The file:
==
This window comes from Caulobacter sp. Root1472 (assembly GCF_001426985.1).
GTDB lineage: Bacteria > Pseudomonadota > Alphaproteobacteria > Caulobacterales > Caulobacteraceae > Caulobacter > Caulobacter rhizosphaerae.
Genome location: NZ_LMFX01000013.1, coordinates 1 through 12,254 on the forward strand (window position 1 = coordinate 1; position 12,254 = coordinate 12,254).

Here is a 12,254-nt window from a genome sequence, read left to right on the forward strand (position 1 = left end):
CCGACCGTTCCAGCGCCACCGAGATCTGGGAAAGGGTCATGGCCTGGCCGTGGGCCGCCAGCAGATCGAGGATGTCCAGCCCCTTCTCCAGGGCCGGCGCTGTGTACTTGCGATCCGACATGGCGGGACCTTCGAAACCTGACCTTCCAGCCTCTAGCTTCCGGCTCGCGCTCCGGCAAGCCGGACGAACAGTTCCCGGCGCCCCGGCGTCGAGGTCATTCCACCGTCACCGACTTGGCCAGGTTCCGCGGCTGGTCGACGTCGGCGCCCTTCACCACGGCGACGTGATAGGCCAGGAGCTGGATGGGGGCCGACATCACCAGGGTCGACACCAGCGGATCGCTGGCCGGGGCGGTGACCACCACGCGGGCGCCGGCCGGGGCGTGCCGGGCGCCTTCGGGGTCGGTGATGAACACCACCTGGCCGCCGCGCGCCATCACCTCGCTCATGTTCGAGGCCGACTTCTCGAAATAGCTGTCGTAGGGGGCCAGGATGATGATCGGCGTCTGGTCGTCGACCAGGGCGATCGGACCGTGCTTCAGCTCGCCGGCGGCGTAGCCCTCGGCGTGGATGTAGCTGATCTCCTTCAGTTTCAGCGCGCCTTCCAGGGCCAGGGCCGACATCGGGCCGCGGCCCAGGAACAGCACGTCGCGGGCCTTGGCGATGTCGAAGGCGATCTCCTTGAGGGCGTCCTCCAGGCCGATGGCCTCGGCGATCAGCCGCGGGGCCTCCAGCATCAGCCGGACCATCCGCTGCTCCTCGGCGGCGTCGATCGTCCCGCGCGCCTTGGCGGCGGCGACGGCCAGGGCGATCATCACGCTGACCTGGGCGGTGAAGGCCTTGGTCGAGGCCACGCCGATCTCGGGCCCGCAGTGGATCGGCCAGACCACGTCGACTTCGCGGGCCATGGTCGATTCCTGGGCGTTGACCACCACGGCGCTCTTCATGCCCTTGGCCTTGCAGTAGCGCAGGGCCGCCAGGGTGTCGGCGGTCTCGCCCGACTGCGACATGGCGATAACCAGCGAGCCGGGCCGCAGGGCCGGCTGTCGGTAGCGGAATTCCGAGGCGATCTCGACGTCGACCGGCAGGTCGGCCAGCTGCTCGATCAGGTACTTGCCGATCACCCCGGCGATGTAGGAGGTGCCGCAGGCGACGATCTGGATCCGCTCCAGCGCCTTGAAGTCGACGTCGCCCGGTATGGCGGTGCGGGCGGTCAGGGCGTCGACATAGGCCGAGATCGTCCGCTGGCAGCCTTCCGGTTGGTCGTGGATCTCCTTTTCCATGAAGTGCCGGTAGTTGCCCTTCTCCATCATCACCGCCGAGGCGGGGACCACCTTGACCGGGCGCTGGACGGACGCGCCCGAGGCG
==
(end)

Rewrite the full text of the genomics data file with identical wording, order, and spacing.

This window comes from Caulobacter sp. Root1472 (assembly GCF_001426985.1).
GTDB lineage: Bacteria > Pseudomonadota > Alphaproteobacteria > Caulobacterales > Caulobacteraceae > Caulobacter > Caulobacter rhizosphaerae.
Genome location: NZ_LMFX01000013.1, coordinates 1 through 12,254 on the forward strand (window position 1 = coordinate 1; position 12,254 = coordinate 12,254).

Here is a 12,254-nt window from a genome sequence, read left to right on the forward strand (position 1 = left end):
CCGACCGTTCCAGCGCCACCGAGATCTGGGAAAGGGTCATGGCCTGGCCGTGGGCCGCCAGCAGATCGAGGATGTCCAGCCCCTTCTCCAGGGCCGGCGCTGTGTACTTGCGATCCGACATGGCGGGACCTTCGAAACCTGACCTTCCAGCCTCTAGCTTCCGGCTCGCGCTCCGGCAAGCCGGACGAACAGTTCCCGGCGCCCCGGCGTCGAGGTCATTCCACCGTCACCGACTTGGCCAGGTTCCGCGGCTGGTCGACGTCGGCGCCCTTCACCACGGCGACGTGATAGGCCAGGAGCTGGATGGGGGCCGACATCACCAGGGTCGACACCAGCGGATCGCTGGCCGGGGCGGTGACCACCACGCGGGCGCCGGCCGGGGCGTGCCGGGCGCCTTCGGGGTCGGTGATGAACACCACCTGGCCGCCGCGCGCCATCACCTCGCTCATGTTCGAGGCCGACTTCTCGAAATAGCTGTCGTAGGGGGCCAGGATGATGATCGGCGTCTGGTCGTCGACCAGGGCGATCGGACCGTGCTTCAGCTCGCCGGCGGCGTAGCCCTCGGCGTGGATGTAGCTGATCTCCTTCAGTTTCAGCGCGCCTTCCAGGGCCAGGGCCGACATCGGGCCGCGGCCCAGGAACAGCACGTCGCGGGCCTTGGCGATGTCGAAGGCGATCTCCTTGAGGGCGTCCTCCAGGCCGATGGCCTCGGCGATCAGCCGCGGGGCCTCCAGCATCAGCCGGACCATCCGCTGCTCCTCGGCGGCGTCGATCGTCCCGCGCGCCTTGGCGGCGGCGACGGCCAGGGCGATCATCACGCTGACCTGGGCGGTGAAGGCCTTGGTCGAGGCCACGCCGATCTCGGGCCCGCAGTGGATCGGCCAGACCACGTCGACTTCGCGGGCCATGGTCGATTCCTGGGCGTTGACCACCACGGCGCTCTTCATGCCCTTGGCCTTGCAGTAGCGCAGGGCCGCCAGGGTGTCGGCGGTCTCGCCCGACTGCGACATGGCGATAACCAGCGAGCCGGGCCGCAGGGCCGGCTGTCGGTAGCGGAATTCCGAGGCGATCTCGACGTCGACCGGCAGGTCGGCCAGCTGCTCGATCAGGTACTTGCCGATCACCCCGGCGATGTAGGAGGTGCCGCAGGCGACGATCTGGATCCGCTCCAGCGCCTTGAAGTCGACGTCGCCCGGTATGGCGGTGCGGGCGGTCAGGGCGTCGACATAGGCCGAGATCGTCCGCTGGCAGCCTTCCGGTTGGTCGTGGATCTCCTTTTCCATGAAGTGCCGGTAGTTGCCCTTCTCCATCATCACCGCCGAGGCGGGGACCACCTTGACCGGGCGCTGGACGGACGCGCCCGAGGCG